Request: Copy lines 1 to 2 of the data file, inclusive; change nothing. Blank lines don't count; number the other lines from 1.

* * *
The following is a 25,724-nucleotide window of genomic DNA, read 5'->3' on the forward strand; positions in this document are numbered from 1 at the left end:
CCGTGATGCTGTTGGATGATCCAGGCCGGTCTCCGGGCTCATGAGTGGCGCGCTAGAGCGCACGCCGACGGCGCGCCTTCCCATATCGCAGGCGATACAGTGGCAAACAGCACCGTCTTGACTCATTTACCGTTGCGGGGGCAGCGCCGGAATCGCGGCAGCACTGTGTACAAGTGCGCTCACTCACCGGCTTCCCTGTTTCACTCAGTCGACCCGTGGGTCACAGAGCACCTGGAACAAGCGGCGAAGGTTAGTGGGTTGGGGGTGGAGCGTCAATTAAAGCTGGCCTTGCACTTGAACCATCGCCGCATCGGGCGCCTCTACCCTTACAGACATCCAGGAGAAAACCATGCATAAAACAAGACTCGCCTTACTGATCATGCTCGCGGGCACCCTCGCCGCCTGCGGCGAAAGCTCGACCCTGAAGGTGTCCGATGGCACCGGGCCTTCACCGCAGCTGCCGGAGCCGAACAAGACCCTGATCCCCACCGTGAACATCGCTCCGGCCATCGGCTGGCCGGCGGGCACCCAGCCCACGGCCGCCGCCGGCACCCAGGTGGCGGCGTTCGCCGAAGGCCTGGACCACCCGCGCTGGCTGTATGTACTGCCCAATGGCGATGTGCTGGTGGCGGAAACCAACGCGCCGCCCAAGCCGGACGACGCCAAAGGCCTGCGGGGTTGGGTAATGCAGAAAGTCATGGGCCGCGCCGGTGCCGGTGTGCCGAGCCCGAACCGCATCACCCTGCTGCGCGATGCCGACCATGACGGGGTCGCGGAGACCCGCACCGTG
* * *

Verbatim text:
The following is a 25,724-nucleotide window of genomic DNA, read 5'->3' on the forward strand; positions in this document are numbered from 1 at the left end:
CCGTGATGCTGTTGGATGATCCAGGCCGGTCTCCGGGCTCATGAGTGGCGCGCTAGAGCGCACGCCGACGGCGCGCCTTCCCATATCGCAGGCGATACAGTGGCAAACAGCACCGTCTTGACTCATTTACCGTTGCGGGGGCAGCGCCGGAATCGCGGCAGCACTGTGTACAAGTGCGCTCACTCACCGGCTTCCCTGTTTCACTCAGTCGACCCGTGGGTCACAGAGCACCTGGAACAAGCGGCGAAGGTTAGTGGGTTGGGGGTGGAGCGTCAATTAAAGCTGGCCTTGCACTTGAACCATCGCCGCATCGGGCGCCTCTACCCTTACAGACATCCAGGAGAAAACCATGCATAAAACAAGACTCGCCTTACTGATCATGCTCGCGGGCACCCTCGCCGCCTGCGGCGAAAGCTCGACCCTGAAGGTGTCCGATGGCACCGGGCCTTCACCGCAGCTGCCGGAGCCGAACAAGACCCTGATCCCCACCGTGAACATCGCTCCGGCCATCGGCTGGCCGGCGGGCACCCAGCCCACGGCCGCCGCCGGCACCCAGGTGGCGGCGTTCGCCGAAGGCCTGGACCACCCGCGCTGGCTGTATGTACTGCCCAATGGCGATGTGCTGGTGGCGGAAACCAACGCGCCGCCCAAGCCGGACGACGCCAAAGGCCTGCGGGGTTGGGTAATGCAGAAAGTCATGGGCCGCGCCGGTGCCGGTGTGCCGAGCCCGAACCGCATCACCCTGCTGCGCGATGCCGACCATGACGGGGTCGCGGAGACCCGCACCGTG